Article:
Center for Language Acquisition at the Pennsylvania State University

Invited Lecture: Bakhurst

David Bakhurst, Charlton Professor of Philosophy at Queen's University, presented an invited lecture:


"Learning from Others"


Date and Time:  Monday, October 22, 2012 at 4 p.m.

                           (Reception to follow in IST Building Café)


Location:  358 Willard Building


John McDowell begins his essay ‘Knowledge by Hearsay’ (1993) by describing two ways language matters to epistemology.  The first is that, by understanding and accepting someone else’s utterance, a person can acquire knowledge.  This is what philosophers call ‘knowledge by testimony’.  The second is that children acquire knowledge in the course of learning their first language—in acquiring language, a child inherits a conception of the world.  In The Formation of Reason (2011), and my writings on Russian socio-historical philosophy and psychology, I address issues bearing on the second of these topics, questions about the child’s development through initiation into language and other forms of social being.  In this paper, I focus on the first: the epistemology of testimony.  After expounding a view of testimony inspired by McDowell, and supplemented by ideas from Sebastian Rödl, I consider how such an account illuminates two issues in philosophy of education: the extent of an individual’s epistemic dependence upon others and the nature of teaching.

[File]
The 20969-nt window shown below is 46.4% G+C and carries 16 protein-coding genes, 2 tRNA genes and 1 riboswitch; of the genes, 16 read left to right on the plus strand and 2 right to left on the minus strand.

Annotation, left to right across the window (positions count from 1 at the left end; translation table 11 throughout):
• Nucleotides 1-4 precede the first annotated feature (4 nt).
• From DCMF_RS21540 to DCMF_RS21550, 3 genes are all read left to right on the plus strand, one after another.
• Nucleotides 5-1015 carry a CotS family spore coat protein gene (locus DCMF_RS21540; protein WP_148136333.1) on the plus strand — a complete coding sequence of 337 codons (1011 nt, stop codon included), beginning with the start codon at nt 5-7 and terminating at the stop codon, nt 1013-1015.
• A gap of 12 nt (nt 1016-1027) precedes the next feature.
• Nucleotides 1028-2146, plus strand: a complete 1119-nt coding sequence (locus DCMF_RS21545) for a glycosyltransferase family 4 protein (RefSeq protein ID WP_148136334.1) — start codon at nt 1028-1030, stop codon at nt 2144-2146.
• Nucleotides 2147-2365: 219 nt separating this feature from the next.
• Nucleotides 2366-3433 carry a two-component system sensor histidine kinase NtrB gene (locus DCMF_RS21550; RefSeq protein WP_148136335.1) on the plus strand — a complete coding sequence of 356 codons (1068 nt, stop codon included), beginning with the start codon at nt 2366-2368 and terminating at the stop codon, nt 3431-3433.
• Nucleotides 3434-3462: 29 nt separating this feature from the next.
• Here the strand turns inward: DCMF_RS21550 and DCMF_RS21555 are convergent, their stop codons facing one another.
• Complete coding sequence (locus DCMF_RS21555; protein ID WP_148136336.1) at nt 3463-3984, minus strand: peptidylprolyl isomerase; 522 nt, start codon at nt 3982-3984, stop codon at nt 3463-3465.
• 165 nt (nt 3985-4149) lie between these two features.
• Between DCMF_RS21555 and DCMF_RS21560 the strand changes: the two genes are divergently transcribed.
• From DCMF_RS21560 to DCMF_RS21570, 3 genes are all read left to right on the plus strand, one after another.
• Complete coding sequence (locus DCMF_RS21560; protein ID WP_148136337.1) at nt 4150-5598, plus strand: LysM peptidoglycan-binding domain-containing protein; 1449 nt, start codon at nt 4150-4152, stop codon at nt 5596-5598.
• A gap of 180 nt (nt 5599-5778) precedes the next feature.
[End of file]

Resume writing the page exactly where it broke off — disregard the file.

David Bakhurst is Charlton Professor of Philosophy at Queen's University in Canada.  His research focuses on  Russian philosophy, philosophical psychology, and moral philosophy.  He has written extensively on the work of Soviet philosopher Evald Ilyenkov, psychologist Lev Vygotsky, language philosopher Ludwig Wittgenstein, and educational psychologist Jerome Bruner.

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